Music Review: George Stelluto with the Pasadena Symphony at Ambassador Auditorium
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In lieu of a single, full-time music director –- if that’s what the goal truly is –- the Pasadena Symphony took a look at another guest conductor Saturday night in Ambassador Auditorium. This time, it was George Stelluto, resident conductor at Juilliard (where PSO artistic advisor James DePreist is director of conducting and orchestral studies).
Whether Stelluto was just passing through town or is a possible candidate to succeed the departed Jorge Mester is hard to say; in any case, Stelluto already has another PSO under his command, the Peoria Symphony. But he was definitely worth the look, not only for the spirited, precise way the Pasadenans responded, but for the offbeat programming in the usual concerto slot before intermission.
The piece was a short, flashy but not trashy Concerto No. 2 for kanun and orchestra (1987) by the 20th-century Armenian composer Khachatur Avetisyan (coincidentally, way across town, Jacaranda was hosting an all-Armenian music program in Santa Monica that night). The kanun is a 72-string zither-like instrument played on one’s lap, making sounds like a delicate cimbalom –- and it had a formidable advocate Saturday in one of Avetisyan’s students, Karine Hovhannisyan.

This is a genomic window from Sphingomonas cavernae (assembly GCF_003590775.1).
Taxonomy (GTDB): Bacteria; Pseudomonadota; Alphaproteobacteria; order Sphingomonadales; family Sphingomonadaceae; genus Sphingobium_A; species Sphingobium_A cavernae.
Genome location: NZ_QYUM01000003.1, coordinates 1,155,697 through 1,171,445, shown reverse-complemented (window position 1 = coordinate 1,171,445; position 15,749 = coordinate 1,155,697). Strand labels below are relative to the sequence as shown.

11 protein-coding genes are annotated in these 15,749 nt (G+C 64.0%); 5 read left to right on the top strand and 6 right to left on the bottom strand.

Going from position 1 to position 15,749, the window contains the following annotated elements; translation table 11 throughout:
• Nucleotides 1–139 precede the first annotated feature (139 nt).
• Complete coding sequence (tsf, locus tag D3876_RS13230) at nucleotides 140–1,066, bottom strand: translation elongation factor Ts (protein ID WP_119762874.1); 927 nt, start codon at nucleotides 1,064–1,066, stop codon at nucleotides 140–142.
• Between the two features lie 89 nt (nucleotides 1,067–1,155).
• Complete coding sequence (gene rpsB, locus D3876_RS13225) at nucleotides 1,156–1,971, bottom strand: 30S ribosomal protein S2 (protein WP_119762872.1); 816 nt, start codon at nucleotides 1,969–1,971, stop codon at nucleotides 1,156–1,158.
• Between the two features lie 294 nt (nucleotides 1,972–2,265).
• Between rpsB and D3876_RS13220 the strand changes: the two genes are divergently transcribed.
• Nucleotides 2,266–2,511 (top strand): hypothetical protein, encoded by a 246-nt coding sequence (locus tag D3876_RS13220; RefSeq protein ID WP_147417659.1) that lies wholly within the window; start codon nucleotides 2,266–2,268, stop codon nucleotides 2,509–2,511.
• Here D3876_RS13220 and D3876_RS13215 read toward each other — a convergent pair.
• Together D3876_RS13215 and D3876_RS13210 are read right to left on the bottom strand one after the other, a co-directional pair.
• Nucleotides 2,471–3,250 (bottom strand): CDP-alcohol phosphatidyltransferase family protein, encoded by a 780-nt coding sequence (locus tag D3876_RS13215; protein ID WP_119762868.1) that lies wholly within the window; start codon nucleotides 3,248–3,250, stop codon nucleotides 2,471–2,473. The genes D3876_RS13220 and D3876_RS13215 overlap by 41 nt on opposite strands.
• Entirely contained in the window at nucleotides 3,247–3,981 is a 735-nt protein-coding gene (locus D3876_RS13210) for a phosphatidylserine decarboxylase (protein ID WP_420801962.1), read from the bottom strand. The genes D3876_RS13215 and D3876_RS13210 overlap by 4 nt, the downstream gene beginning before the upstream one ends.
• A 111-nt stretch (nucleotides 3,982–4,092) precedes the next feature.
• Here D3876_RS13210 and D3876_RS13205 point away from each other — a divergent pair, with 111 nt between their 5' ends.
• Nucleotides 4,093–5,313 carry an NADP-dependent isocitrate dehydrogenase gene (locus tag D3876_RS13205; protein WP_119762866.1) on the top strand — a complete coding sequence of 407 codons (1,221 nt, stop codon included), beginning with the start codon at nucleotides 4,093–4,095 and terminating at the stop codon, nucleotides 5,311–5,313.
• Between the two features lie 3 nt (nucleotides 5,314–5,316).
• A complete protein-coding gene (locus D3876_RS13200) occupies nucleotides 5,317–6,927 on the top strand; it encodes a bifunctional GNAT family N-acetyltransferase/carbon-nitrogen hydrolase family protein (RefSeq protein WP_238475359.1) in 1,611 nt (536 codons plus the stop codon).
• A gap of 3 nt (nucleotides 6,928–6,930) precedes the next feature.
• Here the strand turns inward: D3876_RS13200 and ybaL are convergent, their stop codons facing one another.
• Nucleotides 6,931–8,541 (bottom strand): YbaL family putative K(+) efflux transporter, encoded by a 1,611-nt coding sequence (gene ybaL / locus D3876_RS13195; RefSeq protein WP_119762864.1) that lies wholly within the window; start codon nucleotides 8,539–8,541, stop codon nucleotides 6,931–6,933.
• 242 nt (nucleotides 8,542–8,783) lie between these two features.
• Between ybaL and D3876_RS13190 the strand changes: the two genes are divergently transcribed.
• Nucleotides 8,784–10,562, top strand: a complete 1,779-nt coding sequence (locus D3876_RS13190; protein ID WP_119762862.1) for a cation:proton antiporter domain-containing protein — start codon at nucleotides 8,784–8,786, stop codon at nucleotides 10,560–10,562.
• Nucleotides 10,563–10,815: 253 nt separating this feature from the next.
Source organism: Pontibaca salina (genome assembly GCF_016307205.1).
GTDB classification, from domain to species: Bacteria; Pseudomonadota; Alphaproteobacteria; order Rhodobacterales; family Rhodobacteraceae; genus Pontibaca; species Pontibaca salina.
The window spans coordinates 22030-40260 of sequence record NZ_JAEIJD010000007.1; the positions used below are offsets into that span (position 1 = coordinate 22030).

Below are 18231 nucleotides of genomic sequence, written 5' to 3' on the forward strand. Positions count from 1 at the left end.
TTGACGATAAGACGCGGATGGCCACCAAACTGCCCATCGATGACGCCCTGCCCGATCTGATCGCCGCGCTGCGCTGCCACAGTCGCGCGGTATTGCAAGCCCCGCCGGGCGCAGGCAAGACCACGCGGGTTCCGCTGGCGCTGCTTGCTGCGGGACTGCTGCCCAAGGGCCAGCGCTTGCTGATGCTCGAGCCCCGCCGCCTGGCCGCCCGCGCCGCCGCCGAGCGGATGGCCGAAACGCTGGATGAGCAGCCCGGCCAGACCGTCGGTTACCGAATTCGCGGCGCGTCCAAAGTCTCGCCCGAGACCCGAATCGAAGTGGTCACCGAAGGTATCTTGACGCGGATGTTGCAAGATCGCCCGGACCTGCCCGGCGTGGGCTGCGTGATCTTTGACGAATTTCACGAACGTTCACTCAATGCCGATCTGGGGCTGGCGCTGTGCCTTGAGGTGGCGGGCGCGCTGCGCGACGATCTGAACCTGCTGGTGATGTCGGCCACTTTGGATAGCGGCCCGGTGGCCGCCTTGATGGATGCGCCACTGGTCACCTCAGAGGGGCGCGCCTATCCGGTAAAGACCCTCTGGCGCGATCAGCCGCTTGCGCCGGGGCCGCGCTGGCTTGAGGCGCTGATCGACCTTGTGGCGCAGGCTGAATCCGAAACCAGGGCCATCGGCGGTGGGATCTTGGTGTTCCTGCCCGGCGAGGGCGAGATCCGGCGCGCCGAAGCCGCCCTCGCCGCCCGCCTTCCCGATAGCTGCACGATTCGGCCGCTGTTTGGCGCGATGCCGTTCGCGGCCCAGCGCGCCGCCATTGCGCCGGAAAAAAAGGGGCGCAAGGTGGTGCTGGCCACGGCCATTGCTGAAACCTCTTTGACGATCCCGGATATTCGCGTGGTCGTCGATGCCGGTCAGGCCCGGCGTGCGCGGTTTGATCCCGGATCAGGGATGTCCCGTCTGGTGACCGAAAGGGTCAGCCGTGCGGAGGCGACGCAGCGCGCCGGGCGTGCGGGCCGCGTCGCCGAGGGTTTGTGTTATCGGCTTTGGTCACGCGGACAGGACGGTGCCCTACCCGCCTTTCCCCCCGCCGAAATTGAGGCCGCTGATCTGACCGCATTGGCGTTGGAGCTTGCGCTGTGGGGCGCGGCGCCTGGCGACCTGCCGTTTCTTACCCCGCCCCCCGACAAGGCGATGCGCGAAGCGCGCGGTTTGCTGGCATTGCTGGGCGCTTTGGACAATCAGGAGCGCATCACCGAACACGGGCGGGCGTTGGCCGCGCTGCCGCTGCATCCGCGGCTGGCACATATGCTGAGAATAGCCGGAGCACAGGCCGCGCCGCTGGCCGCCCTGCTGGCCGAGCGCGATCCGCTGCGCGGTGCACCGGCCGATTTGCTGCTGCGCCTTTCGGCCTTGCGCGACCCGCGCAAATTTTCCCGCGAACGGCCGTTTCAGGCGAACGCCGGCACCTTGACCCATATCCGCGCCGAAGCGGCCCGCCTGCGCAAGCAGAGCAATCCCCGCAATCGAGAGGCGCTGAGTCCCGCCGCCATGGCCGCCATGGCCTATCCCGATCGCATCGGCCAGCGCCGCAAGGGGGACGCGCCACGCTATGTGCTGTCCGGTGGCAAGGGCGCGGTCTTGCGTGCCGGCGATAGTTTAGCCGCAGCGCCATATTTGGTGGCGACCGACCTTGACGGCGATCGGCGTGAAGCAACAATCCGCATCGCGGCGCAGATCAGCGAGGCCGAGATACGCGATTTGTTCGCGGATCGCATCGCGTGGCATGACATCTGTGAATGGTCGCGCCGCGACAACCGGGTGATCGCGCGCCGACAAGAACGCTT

Avetisyan’s concerto is a sandwich of two mirror-image quick dances surrounding a slow, meditative core -– insistent and irresistible in its odd-metered rhythms. With the clatter of finger picks, the kanun makes a startling impression when it enters the orchestral fabric, almost like a visitor from another planet.
However the gentle, bear-like Stelluto managed it –- either with baton in the Overture and Scherzo from Mendelssohn’s “A Midsummer Night’s Dream,” or without it in Beethoven’s Symphony No. 7 –- he got through to the Pasadena orchestra. Except for a couple of overly drawn-out passages, the Overture sparkled, the orchestral textures were wonderfully lucid and clear, and the notoriously difficult Scherzo was carefully played yet scrupulously together in all sections.
In the Beethoven, Stelluto realized the value of solid, thrusting rhythm even at fast tempos, the energy firing on all cylinders and building into a fine fury by the mid-point of the finale. He seated the orchestra with the violins split on the left and right, producing razor-sharp antiphonal duels that were especially effective in the medium-sized Ambassador.
People say that having nothing but guest conductors isn’t good for an orchestra’s long-term health. But if there is any deterioration in the Pasadena Symphony, I don’t hear it. If anything, the PSO sounds even better in its new hall.
-– Richard S. Ginell